Skip the next two paragraphs. They are boring. In fact, feel free to skip this whole post. The next one will be better. Today I'll just talk really fast and get a lot of stuff over with at once. So I haven't written anything for this blog in ages and that's for a lot of reasons but mostly I just haven't gotten very excited about anything. Things I did get worked up about but neeeever quite got around to blogging included Nico Muhly's Merkin Hall concert a month ago, the one I was talking about here, and the super-fun afterparty, which was actually just the gang from Nico's show crashing the New Amsterdam Records afterparty, because Corey Dargel and William Brittelle's record-release show (for Brittelle's high-concept new-music rock-opera Mohair Time Warp project) was exactly the same night and Bedroom Community & New Amsterdam Recordses are BFF, so it was a veritable who's who of whatnot, starring such boldface names as Valgeir Sigurðsson! Nadia Sirota! Judd Greenstein! Missy Mazzoli! Caleb Burhans! Corey Dargel (obviously)! and though I didn't get to talk to Corey Dargel I did get a chance to talk to Darcy James Argue, whose blog I have always admired but usually can't really say anything intelligent about because I know next to nothing about jazz music, but I'm trying, I promise I am, and finally I broke down and as you can see added him to my super-exclusive blogroll because he is one of so few people actually talking sense about new music nowadays, and also he was totally adorable in person. There was also someone there who looked exactly like Scott Johnson but I didn't want to ask him if he was Scott Johnson because if he wasn't I would have felt extremely stupid. That said, all of you need to buy the Tzadik reissue of John Somebody if you haven't already. The whole crowd was very cool, and in fact I will one-up Anne-Carolyn Bird's announcement that New Amsterdam Records dot com is her new Facebook for professional networking and say that I intend to do all of my networking, professional, social, and sexual, at New Amsterdam Records dot com, and I suggest they retool the site accordingly. Not only would a new-music dating website fill a major niche, it would prevent confused listeners from wasting google queries like this one. (A: No.) My biggest celebrity sighting of the evening though was at the intermission of the concert, where I saw (was it him? it WAS!) my boyhood hero, the rock star whose music has meant more to me than he could possibly ever know, Mister DAVID BYRNE. Like I get starstruck pretty easily, I'll admit but when I lived in New York I could handle running into Lou Reed and Jim Jarmusch &c. pretty well, but there was DAVID BYRNE, who not only did I buy his Talking Heads records and solo records but I like watched and rewatched True Stories to the point where I am still regurgitating snippets of disjointed dialogue at my friends. Like the song says, it's a scientific lifestyle! He was hanging out in the lobby, apparently by himself, like he was just a dude. I wanted to run up to him and thank him for all the joy he'd given me; however, not only was I not sure it was him at first, but I quickly realized that if I were David Byrne I would carry around a thing of pepper spray at all times for the sole purpose of incapacitating people who felt the irrational need to run up and express how important I had been to them when they were in college. So I walked past him without looking at him directly and instead pretended to be reading a poster on the far wall, hoping to make celebrity ID based on peripheral vision alone, but when I looked at the poster closely I realized that there were about ten words printed it and I couldn't pretend to be reading it for very long, so I looked around like I was searching for something while I figured out my next plan, and then a nice usher lady came up and asked if she could help me. Oh, ah, no, thank you. (But it was totally him.) The other thing I kind of wanted to blog recently was the death of another one of my heroes, Robert Rauschenberg. Rauschenberg is famous for taking garbage and accidents and turning them into art; what's far more important, though, is that he made it into art that was a pleasure to see, while still retaining that strange energy of accidental, garbage beauty. Like that famous erased DeKooning—even when he destroyed a work of art, it came out looking great. His work was mysterious and passionate and inimitable and oh-so-often imitated. But like jazz or dance, visual art is something I know almost nothing about—fortunately the Times got somebody to write an appreciation who does know what he's talking about when it comes to visual art, namely... David Byrne. Please read that link. I don't have much to add, except to wince whenever people use the word "deconstruct" this way, and then to quote Donald Barthelme, who describes what is, honestly, not my favorite Rauschenberg, in a way that I think is a useful description of what a Rauschenberg achieves. Here's the piece in question, and here's what Barthelme says (Not-Knowing, p. 19):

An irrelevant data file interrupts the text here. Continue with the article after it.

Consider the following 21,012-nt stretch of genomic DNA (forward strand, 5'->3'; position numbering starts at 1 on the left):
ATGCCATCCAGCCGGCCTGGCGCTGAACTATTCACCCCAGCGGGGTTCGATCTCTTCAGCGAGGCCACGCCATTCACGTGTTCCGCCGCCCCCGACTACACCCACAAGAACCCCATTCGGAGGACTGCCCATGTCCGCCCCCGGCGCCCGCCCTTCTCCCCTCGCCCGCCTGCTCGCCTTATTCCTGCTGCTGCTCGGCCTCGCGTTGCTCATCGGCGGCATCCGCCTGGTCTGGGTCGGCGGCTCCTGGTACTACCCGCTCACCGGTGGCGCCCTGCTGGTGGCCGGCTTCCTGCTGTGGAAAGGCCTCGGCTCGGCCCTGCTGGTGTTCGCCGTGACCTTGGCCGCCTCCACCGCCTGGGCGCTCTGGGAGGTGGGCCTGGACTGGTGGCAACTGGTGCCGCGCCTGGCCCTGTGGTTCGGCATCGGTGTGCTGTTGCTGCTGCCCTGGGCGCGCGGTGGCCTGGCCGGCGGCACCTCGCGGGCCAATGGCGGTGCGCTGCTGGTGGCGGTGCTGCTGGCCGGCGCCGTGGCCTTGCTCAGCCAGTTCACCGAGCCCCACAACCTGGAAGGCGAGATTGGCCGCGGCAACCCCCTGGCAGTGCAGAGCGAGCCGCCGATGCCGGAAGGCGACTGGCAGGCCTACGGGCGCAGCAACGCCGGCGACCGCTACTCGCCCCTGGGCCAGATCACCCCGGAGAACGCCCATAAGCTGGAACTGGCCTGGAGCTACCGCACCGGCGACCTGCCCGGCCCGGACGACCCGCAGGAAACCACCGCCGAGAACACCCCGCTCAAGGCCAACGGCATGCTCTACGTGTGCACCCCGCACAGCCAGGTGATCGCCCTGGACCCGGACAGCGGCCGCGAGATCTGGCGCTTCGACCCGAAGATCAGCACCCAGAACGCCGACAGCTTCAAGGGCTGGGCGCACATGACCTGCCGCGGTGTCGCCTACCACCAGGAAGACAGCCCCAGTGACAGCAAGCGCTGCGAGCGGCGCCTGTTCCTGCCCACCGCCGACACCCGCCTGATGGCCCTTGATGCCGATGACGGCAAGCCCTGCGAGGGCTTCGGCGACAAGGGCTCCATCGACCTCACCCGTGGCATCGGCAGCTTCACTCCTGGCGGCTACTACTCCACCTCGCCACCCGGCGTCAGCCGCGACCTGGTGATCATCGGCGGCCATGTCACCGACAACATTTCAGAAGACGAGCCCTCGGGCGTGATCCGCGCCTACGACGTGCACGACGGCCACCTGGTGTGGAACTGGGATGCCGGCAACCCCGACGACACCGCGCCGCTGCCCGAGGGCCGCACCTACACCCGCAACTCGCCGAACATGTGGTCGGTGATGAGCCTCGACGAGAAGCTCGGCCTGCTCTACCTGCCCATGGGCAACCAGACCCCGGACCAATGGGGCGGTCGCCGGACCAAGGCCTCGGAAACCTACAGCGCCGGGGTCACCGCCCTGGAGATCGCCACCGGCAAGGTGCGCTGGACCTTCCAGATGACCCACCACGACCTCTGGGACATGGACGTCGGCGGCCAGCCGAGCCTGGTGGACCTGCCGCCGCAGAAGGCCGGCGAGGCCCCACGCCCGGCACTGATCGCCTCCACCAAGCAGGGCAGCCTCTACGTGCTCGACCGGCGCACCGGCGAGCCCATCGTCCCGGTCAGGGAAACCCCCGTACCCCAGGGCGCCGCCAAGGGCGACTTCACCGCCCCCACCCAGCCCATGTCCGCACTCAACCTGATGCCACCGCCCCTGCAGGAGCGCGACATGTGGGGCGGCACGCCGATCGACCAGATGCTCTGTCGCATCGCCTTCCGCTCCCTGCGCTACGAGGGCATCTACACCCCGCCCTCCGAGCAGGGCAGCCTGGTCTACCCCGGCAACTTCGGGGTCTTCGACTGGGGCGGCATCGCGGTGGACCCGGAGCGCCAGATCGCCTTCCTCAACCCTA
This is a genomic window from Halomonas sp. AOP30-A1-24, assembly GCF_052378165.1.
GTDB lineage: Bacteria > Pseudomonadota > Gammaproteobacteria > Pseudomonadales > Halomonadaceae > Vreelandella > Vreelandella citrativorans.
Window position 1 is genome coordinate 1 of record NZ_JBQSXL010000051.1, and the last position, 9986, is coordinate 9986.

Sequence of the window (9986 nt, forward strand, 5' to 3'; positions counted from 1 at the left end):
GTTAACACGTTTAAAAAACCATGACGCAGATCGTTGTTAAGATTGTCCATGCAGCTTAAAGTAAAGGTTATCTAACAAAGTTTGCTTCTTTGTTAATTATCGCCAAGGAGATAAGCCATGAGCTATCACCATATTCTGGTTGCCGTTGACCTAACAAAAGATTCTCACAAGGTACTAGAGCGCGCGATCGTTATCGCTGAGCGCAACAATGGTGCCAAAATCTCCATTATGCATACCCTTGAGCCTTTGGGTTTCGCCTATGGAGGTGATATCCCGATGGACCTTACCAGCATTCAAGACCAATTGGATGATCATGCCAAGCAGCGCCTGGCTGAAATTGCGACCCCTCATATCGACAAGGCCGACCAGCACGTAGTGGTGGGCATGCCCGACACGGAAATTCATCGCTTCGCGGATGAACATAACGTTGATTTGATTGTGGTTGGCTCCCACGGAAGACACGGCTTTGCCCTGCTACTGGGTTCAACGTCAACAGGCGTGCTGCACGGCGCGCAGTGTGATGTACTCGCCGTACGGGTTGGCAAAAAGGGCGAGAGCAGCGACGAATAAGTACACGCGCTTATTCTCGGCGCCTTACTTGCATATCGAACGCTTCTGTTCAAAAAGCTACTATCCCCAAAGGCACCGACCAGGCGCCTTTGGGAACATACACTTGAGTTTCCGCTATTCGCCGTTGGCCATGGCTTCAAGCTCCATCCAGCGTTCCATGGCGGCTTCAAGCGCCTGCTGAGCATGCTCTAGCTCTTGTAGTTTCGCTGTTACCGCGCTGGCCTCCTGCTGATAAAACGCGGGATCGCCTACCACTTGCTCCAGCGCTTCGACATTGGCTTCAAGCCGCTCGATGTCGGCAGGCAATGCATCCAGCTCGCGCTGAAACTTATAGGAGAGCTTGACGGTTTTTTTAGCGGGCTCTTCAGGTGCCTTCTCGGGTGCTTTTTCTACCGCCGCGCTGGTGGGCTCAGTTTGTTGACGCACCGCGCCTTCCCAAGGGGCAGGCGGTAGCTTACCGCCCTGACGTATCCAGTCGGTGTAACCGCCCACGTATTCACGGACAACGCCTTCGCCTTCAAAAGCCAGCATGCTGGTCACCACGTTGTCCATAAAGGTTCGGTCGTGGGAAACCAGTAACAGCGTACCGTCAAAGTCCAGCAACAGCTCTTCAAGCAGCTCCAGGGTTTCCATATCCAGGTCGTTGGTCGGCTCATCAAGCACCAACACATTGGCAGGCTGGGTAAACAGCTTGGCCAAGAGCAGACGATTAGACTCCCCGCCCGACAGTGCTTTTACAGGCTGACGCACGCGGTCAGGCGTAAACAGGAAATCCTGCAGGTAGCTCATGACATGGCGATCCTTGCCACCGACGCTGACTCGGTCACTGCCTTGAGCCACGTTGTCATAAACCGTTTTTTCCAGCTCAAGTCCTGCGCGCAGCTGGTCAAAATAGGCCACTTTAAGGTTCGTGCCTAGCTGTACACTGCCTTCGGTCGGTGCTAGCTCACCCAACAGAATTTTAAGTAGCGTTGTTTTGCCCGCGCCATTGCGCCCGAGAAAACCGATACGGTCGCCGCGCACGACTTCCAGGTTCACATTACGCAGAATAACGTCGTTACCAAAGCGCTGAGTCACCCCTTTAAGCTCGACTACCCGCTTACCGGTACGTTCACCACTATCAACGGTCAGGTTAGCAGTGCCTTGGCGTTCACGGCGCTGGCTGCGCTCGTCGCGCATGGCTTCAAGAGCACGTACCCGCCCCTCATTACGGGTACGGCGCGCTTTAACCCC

We can ... wonder for a moment why the goat girdled with its tire is somehow a magical object, rather than, say, only a dumb idea. Harold Rosenberg speaks of the contemporary artwork as "anxious," as wondering: Am I a masterpiece or simply a pile of junk? ... What precisely is it in the coming together of goat and tire that is magical? It's not the surprise of seeing the goat attired, although that's part of it. One might say, for example, that the tirecontests the goat, contradicts the goat, as a mode of being, even that the tire reproaches the goat, in some sense. One the simplest punning leve, the goat is tired. Or that the unfortunate tire has been caught by the goat, which has been fishing in the Hudson—goats eat anything, as everyone knows—or that the goat is being consumed by the tire; it's outside, after all, mechanization takes command. Or that the goateed goat is protesting the fatigue of its friend, the tire, by wearing it as a sort of STRIKE button. Or that two contrasting models of infinity are being presented, tires and goats both being infinitely reproducible, the first depending on the good fortunes of the B. F. Goodrich company and the second upon the copulatory enthusiasm of goats—parallel production lines suddenly met. And so on. What is magical about the object is that it at once invites and resists interpretation. Its artistic worth is measurable by the degree to which it remains, after interpretation, vital—no interpretation or cardiopulmonary push-pull can exhaust or empty it.
In other words, it's like that Speaking in Tongues collage Byrne talks about in his appreciation, with the images dividing and multiplying and obscuring each other and complementing each other, but it happens with meanings as well as pictures. (This vast network of subtexts of course undergirds all of Byrne's work, too.) You can waste a long, long spray of words describing what their relationships are and still never describe the thing itself, and forget about articulating the sheer visual beauty I was going on about before. Something huge and great and wonderful left the world forever two weeks ago today.